“Those on our side of the debate viewed the White House as so eager to rid itself of Iraq that it was willing to withdraw rather than lock in arrangements that would preserve our influence and interests.”
“I never doubted Obama’s support for the troops, only his support for their mission.”
“The reset had allowed us to pick off the low-hanging fruit in terms of bilateral cooperation…But we should hit the pause button on new efforts. Don’t appear too eager to work together. Don’t flatter Putin with high-level attention.”
There is nothing unusual about these criticisms of President Obama. They are typical of conservative attacks on the president since at least the time of his inauguration. None of these statements, however, were made by Republican members of Congress, conservative policy experts or right wing media personalities. They are excerpts from books written in the last year by former members of Obama’s administration Leon Panetta, Bob Gates and Hillary Clinton, respectively.
It is a sobering reflection on the foreign policy of President Obama that three of his most important and respected cabinet members had such harsh criticism of his conduct of foreign policy. Vice President Joseph Biden has been critical of these memoirists, urging them to “at least give the guy a chance to get out of office.” Democratic media consultant Joseph Mercurio, referring to Mr. Panetta’s decision to publish his book Worthy Fights at this time, offered a somewhat less restrained description: “I personally find it shocking when people close to presidents write tell-all books to rewrite their place in history. To release a book of that type before a critical mid-term election is selfish book marketing.”
Ultimately, the question of whether Mr. Panetta, Mr. Gates and Ms. Clinton acted out of disloyalty by attacking the president in this way, carried out their patriotic duty by drawing attention to the president’s shortcomings, or simply tried to make a few bucks by writing politically salacious books is subjective — but the books themselves reveal more about the failures of the authors than perhaps was intended.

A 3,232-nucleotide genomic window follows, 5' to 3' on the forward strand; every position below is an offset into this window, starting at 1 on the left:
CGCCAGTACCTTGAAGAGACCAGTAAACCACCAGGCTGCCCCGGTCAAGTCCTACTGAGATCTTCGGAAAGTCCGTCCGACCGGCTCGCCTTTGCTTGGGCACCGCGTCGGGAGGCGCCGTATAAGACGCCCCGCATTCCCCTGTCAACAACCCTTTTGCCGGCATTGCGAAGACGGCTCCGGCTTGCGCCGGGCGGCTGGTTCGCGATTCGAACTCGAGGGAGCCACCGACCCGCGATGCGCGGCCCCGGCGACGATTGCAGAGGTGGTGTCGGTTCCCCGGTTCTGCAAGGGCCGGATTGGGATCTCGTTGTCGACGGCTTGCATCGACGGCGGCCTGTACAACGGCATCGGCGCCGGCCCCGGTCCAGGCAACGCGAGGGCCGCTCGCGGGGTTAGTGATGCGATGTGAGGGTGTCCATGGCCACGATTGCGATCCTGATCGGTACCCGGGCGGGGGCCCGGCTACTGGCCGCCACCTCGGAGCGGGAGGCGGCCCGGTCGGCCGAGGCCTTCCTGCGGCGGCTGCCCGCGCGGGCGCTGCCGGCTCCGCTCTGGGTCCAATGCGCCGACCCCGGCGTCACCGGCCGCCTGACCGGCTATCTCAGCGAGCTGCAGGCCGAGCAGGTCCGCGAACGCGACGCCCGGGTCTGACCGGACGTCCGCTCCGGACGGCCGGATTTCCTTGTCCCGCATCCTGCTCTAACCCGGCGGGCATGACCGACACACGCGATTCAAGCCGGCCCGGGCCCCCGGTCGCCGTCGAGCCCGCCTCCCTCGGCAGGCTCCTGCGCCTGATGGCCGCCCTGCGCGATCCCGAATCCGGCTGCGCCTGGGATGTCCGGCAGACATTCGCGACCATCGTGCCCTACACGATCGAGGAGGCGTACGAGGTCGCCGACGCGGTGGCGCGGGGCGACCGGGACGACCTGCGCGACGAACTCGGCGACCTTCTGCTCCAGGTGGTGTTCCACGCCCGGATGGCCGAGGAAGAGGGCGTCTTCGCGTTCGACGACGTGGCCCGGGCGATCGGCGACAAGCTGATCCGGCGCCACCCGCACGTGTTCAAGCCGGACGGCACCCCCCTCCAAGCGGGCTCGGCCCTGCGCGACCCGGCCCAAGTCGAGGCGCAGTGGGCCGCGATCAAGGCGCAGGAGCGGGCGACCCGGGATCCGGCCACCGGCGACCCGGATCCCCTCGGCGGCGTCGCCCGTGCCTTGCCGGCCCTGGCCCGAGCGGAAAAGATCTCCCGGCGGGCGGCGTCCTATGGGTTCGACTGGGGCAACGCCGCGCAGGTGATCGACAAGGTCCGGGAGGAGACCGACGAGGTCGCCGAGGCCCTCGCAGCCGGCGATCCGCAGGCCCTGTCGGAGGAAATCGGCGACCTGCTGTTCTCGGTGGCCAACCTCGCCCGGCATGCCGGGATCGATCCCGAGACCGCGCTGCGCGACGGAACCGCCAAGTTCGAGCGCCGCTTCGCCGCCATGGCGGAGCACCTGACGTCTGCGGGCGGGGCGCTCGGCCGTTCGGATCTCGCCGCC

Worthy Fights, Hard Choices and Duty, the blustery titles of the memoirs by Mr. Panetta, Ms. Clinton and Mr. Gates, do not make the President look good, but in many respects they make their authors look no better. This is not because these books seem petty or disloyal, but because the authors’ criticisms of the president are a surprisingly frank admission that they were unable to do their jobs well.
Being an effective cabinet member, advisor or confidante to a president or other leader does not just require the ability to give good advice, or know the right policy solution, but to win the argument and persuade the principle as well. Having the right policy recommendations is easy. Turning that idea into policy is the hard part. If you can only do the former, you are probably better suited for academia or the think tank world rather than a position of real influence on foreign policy. If Defense Secretaries Gates or Panetta were unable to persuade the President to follow their advice, as they both seem to be claiming, that demonstrates a failure to do a big part of their job.
Similarly, but perhaps less dramatically, a central part of Ms. Clinton’s argument in both her book and her comments after leaving Foggy Bottom are that since her departure, the Obama administration has made a series of mistakes in places like Syria. “The failure to help build up a credible fighting force of the people who were the originators of the protests against Assad — there were Islamists, there were secularists, there was everything in the middle — the failure to do that left a big vacuum, which the jihadists have now filled.”
Again, leaving the substance of Clinton’s remarks aside, these statements imply that that without her advice, the administration could not get it right. This is another way for Ms. Clinton to say that she could not leave good structures and people in place at the State Department or make enough of an impression on the President during the four years she served for him to either continue her policies or seek her advice when she was no longer in office.
There is a fine, but essential line, between governance and kibitzing. The former requires the ability to win debates, craft and implement policy. The latter is easier and rests on coming up with good ideas that may or may not ever be turned into policy. Mr. Panetta, Mr. Gates and Ms. Clinton, at least based on much of what they have said and written since leaving office, never quite understood that line.
Lincoln Mitchell is the national political correspondent for the Observer. Follow him on Twitter @LincolnMitchell.